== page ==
It seems that when you really get going, there’s a lot of momentum in the tire, and it’s harder for me to stop and reverse it to go backwards, but I still really like it. It’s kind of like wearing some heavy-duty boots. They’re a bit heavier, but they get their own momentum, and they feel like you can put 'em though hell and they’ll be fine.
After I made it down the alley, I took off to the park across the street and rode down a grassy hill. That was pretty cool. I sailed down it very nicely. There’s not really any off road trails in the park. All the trails are concrete, so I took off in the grass. It was a bit tough. The grass is deep in places, and it makes it hard to see what’s under it. There are places where I got bogged down and had some upd’s and did a couple rolls. It was fun, and the grass is soft. I’m used to falling on concrete, so it was a nice change.
I decided to head uphill on the grass, and that was extremely hard. After a few seconds, I was completely out of breath and gasping for air. The grass is very thick there as well, but I loved it. I was hooked immediately. I could tell that this is going to be an amazing way to work out.
I did notice that climbing hills is a bit harder on this than on my 20" unicycles, and I know why (wheel size, crank length), and I expected it, but it’s not that much harder, and as soon as my legs are used to it, I’m sure it will be fine.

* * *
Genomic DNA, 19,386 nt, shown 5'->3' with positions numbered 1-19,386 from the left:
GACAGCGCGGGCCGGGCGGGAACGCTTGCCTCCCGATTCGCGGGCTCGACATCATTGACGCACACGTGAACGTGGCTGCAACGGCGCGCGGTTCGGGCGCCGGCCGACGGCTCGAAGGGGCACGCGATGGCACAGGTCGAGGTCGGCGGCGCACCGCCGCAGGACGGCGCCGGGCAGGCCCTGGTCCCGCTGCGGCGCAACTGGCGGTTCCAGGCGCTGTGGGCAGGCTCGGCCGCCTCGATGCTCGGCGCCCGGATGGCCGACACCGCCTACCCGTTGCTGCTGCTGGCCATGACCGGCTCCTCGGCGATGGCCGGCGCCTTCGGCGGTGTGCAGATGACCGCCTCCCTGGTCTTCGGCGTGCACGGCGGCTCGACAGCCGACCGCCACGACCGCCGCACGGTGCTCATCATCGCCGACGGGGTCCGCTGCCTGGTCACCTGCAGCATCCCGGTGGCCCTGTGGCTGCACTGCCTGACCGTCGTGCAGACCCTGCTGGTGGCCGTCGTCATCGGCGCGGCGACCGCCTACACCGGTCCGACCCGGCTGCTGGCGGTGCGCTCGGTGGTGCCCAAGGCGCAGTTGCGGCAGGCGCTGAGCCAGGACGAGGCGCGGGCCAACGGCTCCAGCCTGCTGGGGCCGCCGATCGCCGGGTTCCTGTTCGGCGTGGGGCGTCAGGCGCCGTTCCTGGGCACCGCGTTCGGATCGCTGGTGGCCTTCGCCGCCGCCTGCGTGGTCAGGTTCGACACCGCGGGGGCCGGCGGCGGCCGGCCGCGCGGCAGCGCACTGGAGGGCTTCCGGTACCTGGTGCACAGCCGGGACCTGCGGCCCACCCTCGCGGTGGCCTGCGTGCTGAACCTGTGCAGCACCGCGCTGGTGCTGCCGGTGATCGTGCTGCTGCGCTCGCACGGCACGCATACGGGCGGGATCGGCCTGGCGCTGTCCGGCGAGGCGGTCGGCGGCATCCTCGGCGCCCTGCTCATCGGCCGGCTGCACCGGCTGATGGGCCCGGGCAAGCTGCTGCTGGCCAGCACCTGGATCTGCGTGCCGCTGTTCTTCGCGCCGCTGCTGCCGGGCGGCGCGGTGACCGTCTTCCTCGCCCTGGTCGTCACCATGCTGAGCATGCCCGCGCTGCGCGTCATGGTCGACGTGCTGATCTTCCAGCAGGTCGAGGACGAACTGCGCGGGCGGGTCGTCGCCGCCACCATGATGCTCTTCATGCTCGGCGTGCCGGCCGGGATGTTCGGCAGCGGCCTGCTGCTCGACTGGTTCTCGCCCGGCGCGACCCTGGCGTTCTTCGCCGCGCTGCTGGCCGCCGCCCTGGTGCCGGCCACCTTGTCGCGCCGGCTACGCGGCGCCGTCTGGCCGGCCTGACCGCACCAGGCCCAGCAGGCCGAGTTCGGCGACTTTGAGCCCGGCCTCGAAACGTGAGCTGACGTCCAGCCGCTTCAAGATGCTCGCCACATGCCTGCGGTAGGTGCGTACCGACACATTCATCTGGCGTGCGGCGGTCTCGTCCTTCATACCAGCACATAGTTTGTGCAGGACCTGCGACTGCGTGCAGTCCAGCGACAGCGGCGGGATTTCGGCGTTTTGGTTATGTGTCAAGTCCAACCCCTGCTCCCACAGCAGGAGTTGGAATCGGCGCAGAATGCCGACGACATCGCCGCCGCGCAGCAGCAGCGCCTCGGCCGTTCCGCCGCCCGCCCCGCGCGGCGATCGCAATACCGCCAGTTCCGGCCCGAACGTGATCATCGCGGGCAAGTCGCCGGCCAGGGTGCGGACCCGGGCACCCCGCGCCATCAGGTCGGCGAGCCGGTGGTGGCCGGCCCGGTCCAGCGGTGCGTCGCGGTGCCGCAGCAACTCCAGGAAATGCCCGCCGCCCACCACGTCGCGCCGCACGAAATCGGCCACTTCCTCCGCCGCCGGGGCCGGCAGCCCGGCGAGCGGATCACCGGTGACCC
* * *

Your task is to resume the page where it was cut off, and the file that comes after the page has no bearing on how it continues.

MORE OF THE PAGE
I also really like the pedals it came with. I was sure I’d want to get rid of those evil metal spikes, but I gave them a shot first and really like them. It’s a bit harder to re-position my feet after I mount, but the trade-off is worth it. It’s very grippy and keeps your feet connected nicely with the pedals. After I take a few chunks out of my legs, I may change my mind, but for now, I’m happy with them.
As I had hoped, going over obstacles was a lot easier as well. With the bigger, knobby tire, I was able to roll over things much easier. Since I only went up to the 24" and not the 26" wheels size, I wasn’t sure how much easier it would be compared to a 20", but it was significant, for the most part, but it some cases, it was a little harder, especially going uphill. I think my legs are still trying to get used to the length of the cranks and the size of the wheel. I haven’t measured the cranks on my 20" unis, but they’re pretty long compared to the wheel size, so there’s a lot of leverage there. I think the comparative leverage on this Nimbus 24" muni is a little different, kind of like being in a higher gear on a bike.
The other thing that was kind of surprising and really cool was how connected I felt to the terrain going off road. It’s kind of hard to describe, but it was like the difference from reading flat, two dimensional words on paper, and then reading by braille. It was a very engaging and intimate experience. Every little thing translated up through the tire, and I was able to instantly perceived of every texture of the ground and everything on it. Riding a mountain bike off road doesn’t give me that feeling, and nothing on concrete feels that way. Like I said, it’s hard to explain, but it was a really cool sensory experience.
Overall, I’m really happy with the purchase. If I could sum it up in one word, I’d say, “AWESOME!”